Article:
In honor of FRESHFARM Markets 15th Anniversary, we are doing a series of interviews with the “Inaugural Farmers” of FRESHFARM Markets. These farmers and producers helped us launch the Dupont Circle FRESHFARM market in 1997 and remain vital, productive members of the FRESHFARM family today. They too were pioneers of the local food movement and have been an invaluable part of changing and shaping how Washingtonians shop and think about the food on their plates.
Our first interview is with Jim Crawford, owner of New Morning Farm in Hustontown, Pennsylvania. Jim, and his wife Moie, have managed their 95 acre certified-organic vegetable farm for over 40 years! Today, you can still find their farm’s fresh produce at the Dupont Circle FRESHFARM market.
What inspired you to start your farm over 40 years ago?
Forty years ago I was living in Washington, D.C., and really knew that I liked to garden and grow vegetables. I had done that during my childhood. I was involved in some political things and environmental stuff, and was very interested in food, food quality, the environment, and agriculture that didn’t harm the environment. The interest in food and the desire to do gardening in a serious way was what got me started.
I would say entrepreneurship was also really appealing to me. Being our own boss, starting our own business, and producing something of value that we could market and be independent – have our own source of income that was based on our own efforts, our own farm, our own home and family. The reason that people do family farming is basically the reason we’re doing it.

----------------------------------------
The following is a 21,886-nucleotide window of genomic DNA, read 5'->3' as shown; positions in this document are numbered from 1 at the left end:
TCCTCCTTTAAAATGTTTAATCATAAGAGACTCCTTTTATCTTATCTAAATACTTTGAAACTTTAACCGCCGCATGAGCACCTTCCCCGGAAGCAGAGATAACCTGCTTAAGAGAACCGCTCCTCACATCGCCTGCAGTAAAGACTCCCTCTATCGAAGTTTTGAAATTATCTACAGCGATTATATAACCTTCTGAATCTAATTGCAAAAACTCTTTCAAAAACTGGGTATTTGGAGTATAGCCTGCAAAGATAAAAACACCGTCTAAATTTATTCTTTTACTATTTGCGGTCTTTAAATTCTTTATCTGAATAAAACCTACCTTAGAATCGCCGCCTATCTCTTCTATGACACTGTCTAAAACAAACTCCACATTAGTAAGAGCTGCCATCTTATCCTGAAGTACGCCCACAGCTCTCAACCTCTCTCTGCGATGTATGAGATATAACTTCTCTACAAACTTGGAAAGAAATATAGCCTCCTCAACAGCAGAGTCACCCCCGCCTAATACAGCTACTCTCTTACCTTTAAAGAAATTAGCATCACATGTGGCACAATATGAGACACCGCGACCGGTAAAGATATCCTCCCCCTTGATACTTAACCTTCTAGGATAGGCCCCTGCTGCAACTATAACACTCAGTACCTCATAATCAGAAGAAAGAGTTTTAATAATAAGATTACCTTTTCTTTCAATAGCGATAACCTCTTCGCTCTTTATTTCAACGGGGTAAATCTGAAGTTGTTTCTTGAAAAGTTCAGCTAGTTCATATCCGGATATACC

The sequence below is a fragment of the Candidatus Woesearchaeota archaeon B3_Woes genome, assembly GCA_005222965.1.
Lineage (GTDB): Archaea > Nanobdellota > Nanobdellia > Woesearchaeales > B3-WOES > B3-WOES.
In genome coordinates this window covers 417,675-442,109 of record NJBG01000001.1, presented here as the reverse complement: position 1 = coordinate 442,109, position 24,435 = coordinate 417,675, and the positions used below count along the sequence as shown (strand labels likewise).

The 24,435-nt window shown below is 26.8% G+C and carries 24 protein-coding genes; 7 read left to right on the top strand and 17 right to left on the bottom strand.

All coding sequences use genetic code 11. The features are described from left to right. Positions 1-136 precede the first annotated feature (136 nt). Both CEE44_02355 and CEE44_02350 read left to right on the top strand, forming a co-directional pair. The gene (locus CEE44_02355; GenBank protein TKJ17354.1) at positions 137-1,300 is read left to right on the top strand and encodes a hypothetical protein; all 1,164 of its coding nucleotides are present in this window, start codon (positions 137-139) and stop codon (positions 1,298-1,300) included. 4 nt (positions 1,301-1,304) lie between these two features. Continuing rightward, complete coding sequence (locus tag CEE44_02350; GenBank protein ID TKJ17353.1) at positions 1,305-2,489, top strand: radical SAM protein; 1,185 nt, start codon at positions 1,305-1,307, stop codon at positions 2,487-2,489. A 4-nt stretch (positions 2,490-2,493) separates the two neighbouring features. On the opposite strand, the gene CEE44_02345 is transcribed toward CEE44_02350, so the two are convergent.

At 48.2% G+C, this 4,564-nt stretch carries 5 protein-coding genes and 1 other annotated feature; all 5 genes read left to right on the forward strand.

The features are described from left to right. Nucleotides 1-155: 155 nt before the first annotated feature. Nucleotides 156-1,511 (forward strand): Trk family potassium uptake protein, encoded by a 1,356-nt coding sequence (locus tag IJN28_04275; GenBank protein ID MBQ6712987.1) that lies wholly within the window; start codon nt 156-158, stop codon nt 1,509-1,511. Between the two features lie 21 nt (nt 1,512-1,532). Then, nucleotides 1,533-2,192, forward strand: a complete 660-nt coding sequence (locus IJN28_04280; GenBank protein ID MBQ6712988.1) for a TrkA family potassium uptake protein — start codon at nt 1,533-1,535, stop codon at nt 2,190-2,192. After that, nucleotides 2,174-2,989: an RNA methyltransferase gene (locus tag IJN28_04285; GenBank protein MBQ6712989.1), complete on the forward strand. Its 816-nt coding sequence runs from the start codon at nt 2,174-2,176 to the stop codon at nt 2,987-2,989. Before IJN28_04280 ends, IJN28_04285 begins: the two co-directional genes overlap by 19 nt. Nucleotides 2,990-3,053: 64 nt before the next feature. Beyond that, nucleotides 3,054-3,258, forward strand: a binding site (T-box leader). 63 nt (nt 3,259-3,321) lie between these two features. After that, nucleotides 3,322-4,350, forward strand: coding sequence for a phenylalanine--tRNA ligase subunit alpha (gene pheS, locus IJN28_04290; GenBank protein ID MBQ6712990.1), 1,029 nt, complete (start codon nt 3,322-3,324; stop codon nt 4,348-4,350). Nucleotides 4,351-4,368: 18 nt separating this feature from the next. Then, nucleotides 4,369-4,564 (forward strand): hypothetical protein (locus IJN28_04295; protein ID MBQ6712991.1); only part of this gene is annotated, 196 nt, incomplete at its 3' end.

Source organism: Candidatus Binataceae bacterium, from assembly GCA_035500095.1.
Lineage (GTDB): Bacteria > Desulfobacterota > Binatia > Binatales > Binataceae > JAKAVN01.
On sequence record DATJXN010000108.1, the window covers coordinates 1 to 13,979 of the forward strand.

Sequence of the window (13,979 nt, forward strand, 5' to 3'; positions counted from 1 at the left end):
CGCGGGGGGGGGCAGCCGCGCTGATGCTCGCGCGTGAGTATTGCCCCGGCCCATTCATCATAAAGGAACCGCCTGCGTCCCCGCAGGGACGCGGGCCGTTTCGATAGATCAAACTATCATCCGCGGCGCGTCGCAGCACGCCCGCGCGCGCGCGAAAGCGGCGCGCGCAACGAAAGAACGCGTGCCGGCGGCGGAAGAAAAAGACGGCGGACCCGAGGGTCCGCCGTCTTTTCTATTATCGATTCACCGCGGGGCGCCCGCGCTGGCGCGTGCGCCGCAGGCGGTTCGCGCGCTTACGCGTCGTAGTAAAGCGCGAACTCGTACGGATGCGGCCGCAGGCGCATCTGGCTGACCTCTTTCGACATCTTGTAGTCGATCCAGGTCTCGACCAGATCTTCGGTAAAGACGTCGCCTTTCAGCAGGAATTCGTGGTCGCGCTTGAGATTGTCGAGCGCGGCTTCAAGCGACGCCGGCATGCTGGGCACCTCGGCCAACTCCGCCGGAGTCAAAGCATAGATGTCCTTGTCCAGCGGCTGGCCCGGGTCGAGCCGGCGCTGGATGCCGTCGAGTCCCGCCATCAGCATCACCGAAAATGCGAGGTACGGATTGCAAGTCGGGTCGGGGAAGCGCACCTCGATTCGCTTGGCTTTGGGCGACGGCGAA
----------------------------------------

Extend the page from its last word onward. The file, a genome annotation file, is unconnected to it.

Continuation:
What was your first day at FRESHFARM Markets like, and how has it changed over the past 15 years?
It was certainly fun, the first day. I can remember it, I was there myself. Since then my wife Moie took it over after the second or third week. She was convinced that it was going to be fun so she started doing it and she took it over. I was there for the first two weeks myself but with some help, and it was quite exciting being new and we didn’t know exactly what to expect. But of course, a lot of people came out the first time, and we had very good sales. We were very pleased that people were very responsive, and they seemed to be very appreciative. I remember selling almost everything – nearly 99% of what we brought.
Since then it has evolved and grown a lot, and we have also evolved over time. We grow a bigger range of things so that we can have a more impressive offering at the market. Now we bring probably three times as many different items as we did then. The demand seems to just grow steadily and be very strong, and we have a lot of good relationships and friendships there now.
Now it’s more sophisticated, and we have a larger set up. We are a little more established and familiar with it, but it’s a very positive market for us, and we didn’t think at the beginning it would turn out as well as it did. We didn’t think it was going to be bad, but we know how expensive it is to go to market, we’d been doing it for 20 years, and we knew the costs and expenses of doing a market like that. We knew that it was going to have to be good strong sales to justify all those expenses, but it was very soon after the beginning that it was obvious that it was going to be strong enough sales. Since then the sales have grown so much that it’s no question that it’s very good for our business and very profitable for us. In general it’s very good for our farm.
What do you want people to know about being a farmer?
Well, there are a lot of misunderstandings amongst city people about what this is like. First of all, there are a lot fewer farms like us around the eastern U.S. than people realize. As an industry it shrunk a lot decades ago and many, many farms, particularly vegetable farms, disappeared from the eastern U.S.– from the mid-Atlantic area. The vast majority of them actually disappeared because when transportation got cheaper and cheaper in the 1940s and 1950s, produce was concentrated in California and a few other parts of the country. Transportation was so cheap that the produce could be shipped long distances, so it became harder and harder to make a living growing vegetables in the mid-Atlantic. That’s why most of the vegetable growers in this part of the country went out of business in the ’40s and ’50s.